He noted that she preferred to be recognized as a “visual activist” rather than an artist but argued that she was both. Born in 1972, she grew up in Umlazi, a township in Durban. In the early ’90s, as the apartheid system ended and South Africa transitioned to democracy, she moved to Johannesburg and earned a living as a hair stylist, then through her 20s took on human resources jobs.

“You found your vocation when you attended the Market Photo Workshop, founded by David Goldblatt. In 2004 you celebrated your first solo exhibition Visual Sexuality: Only Half the Picture held at the Johannesburg Art Gallery.”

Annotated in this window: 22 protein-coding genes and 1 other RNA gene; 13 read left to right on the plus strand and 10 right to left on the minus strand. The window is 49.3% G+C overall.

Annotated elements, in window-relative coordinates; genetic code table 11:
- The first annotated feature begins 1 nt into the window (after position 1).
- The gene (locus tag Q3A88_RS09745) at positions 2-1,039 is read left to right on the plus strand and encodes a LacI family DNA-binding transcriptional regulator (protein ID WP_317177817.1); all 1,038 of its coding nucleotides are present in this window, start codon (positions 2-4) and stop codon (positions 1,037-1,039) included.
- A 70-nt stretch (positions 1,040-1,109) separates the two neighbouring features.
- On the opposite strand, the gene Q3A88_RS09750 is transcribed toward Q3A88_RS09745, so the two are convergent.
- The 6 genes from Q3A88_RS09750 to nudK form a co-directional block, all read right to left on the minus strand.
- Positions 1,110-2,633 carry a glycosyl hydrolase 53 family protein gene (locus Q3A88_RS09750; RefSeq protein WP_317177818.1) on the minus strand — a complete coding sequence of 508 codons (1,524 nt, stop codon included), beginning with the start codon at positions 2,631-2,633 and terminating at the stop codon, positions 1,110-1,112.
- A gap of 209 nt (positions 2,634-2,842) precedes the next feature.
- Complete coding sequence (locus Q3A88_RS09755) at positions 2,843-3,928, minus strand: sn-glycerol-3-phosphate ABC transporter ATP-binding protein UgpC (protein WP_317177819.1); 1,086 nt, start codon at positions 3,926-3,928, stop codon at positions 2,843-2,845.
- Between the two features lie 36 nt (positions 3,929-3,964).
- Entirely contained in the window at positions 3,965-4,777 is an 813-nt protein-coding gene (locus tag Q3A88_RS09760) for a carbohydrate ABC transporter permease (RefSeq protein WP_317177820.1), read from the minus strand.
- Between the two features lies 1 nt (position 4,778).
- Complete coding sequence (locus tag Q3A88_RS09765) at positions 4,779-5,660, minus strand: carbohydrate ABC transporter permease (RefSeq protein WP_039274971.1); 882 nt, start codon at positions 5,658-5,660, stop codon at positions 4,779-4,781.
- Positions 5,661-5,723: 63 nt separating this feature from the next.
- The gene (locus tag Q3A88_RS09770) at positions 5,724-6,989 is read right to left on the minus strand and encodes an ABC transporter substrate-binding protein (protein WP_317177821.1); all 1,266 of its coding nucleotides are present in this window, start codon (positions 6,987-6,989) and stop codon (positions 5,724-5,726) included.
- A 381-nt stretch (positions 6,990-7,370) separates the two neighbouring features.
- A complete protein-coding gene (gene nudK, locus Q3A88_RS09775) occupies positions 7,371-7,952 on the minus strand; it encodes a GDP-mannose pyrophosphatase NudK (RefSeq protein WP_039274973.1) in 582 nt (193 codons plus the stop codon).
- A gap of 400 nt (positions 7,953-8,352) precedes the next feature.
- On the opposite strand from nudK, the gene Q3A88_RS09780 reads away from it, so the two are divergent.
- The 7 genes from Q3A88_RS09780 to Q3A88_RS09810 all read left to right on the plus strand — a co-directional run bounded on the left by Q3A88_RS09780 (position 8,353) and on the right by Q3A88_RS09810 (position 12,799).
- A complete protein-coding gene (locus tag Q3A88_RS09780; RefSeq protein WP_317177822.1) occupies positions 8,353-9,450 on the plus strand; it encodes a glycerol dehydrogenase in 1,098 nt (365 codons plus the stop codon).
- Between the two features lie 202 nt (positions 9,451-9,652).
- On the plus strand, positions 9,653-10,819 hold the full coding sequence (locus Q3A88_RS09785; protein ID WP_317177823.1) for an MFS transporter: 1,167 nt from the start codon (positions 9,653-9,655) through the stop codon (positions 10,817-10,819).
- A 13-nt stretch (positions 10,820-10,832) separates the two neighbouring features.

The ambassdador explained that even before her photographic journeys into black female sexualities and genders in Africa she was working as a human rights activist. “In 2002, you co-founded the Forum for Empowerment of Women (FEW), an organization dedicated to providing a safe space for black lesbians. You then spent more than three years researching and documenting hate crimes in order to bring the reality of ‘corrective rape’ assault, HIV and murders of black lesbians to public attention. In 2009 you founded Inkanyiso, a forum that deals with visual arts, activism, media and advocacy.”

Because of her activism, she has earned a global reputation and a long list of awards from institutions around the world. Muholi’s work is now included in major collections including those of MoMa in New York and the Centre Georges Pompidou in Paris, and in many other art institutions in France, most recently in Arles.